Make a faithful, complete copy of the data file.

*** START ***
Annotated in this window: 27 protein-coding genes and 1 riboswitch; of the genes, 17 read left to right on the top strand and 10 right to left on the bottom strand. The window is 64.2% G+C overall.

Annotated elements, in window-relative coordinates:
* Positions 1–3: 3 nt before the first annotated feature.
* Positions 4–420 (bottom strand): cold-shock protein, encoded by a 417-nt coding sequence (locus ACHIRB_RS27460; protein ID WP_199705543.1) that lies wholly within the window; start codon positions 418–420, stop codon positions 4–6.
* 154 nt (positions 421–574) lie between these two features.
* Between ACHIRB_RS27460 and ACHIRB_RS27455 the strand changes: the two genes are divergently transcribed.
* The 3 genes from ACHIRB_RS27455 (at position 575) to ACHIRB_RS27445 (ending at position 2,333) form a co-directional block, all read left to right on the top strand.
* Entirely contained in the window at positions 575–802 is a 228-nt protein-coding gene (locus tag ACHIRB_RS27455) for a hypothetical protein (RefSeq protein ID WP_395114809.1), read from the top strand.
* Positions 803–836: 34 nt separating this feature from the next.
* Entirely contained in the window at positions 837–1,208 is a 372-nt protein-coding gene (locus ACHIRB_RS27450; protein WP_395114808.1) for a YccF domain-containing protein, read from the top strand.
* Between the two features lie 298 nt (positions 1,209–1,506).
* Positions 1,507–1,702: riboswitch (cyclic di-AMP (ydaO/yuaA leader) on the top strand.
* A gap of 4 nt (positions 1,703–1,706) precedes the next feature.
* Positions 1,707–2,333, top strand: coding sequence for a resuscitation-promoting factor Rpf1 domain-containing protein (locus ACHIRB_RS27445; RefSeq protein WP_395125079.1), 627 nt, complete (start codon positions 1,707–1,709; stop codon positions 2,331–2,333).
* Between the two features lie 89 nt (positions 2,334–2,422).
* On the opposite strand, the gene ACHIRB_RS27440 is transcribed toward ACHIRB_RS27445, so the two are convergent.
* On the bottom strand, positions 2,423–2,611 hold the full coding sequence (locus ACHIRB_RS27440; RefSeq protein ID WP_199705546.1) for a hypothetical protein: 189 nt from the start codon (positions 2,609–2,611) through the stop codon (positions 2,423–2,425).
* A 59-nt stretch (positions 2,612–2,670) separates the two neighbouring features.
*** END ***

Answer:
Annotated in this window: 27 protein-coding genes and 1 riboswitch; of the genes, 17 read left to right on the top strand and 10 right to left on the bottom strand. The window is 64.2% G+C overall.

Annotated elements, in window-relative coordinates:
* Positions 1–3: 3 nt before the first annotated feature.
* Positions 4–420 (bottom strand): cold-shock protein, encoded by a 417-nt coding sequence (locus ACHIRB_RS27460; protein ID WP_199705543.1) that lies wholly within the window; start codon positions 418–420, stop codon positions 4–6.
* 154 nt (positions 421–574) lie between these two features.
* Between ACHIRB_RS27460 and ACHIRB_RS27455 the strand changes: the two genes are divergently transcribed.
* The 3 genes from ACHIRB_RS27455 (at position 575) to ACHIRB_RS27445 (ending at position 2,333) form a co-directional block, all read left to right on the top strand.
* Entirely contained in the window at positions 575–802 is a 228-nt protein-coding gene (locus tag ACHIRB_RS27455) for a hypothetical protein (RefSeq protein ID WP_395114809.1), read from the top strand.
* Positions 803–836: 34 nt separating this feature from the next.
* Entirely contained in the window at positions 837–1,208 is a 372-nt protein-coding gene (locus ACHIRB_RS27450; protein WP_395114808.1) for a YccF domain-containing protein, read from the top strand.
* Between the two features lie 298 nt (positions 1,209–1,506).
* Positions 1,507–1,702: riboswitch (cyclic di-AMP (ydaO/yuaA leader) on the top strand.
* A gap of 4 nt (positions 1,703–1,706) precedes the next feature.
* Positions 1,707–2,333, top strand: coding sequence for a resuscitation-promoting factor Rpf1 domain-containing protein (locus ACHIRB_RS27445; RefSeq protein WP_395125079.1), 627 nt, complete (start codon positions 1,707–1,709; stop codon positions 2,331–2,333).
* Between the two features lie 89 nt (positions 2,334–2,422).
* On the opposite strand, the gene ACHIRB_RS27440 is transcribed toward ACHIRB_RS27445, so the two are convergent.
* On the bottom strand, positions 2,423–2,611 hold the full coding sequence (locus ACHIRB_RS27440; RefSeq protein ID WP_199705546.1) for a hypothetical protein: 189 nt from the start codon (positions 2,609–2,611) through the stop codon (positions 2,423–2,425).
* A 59-nt stretch (positions 2,612–2,670) separates the two neighbouring features.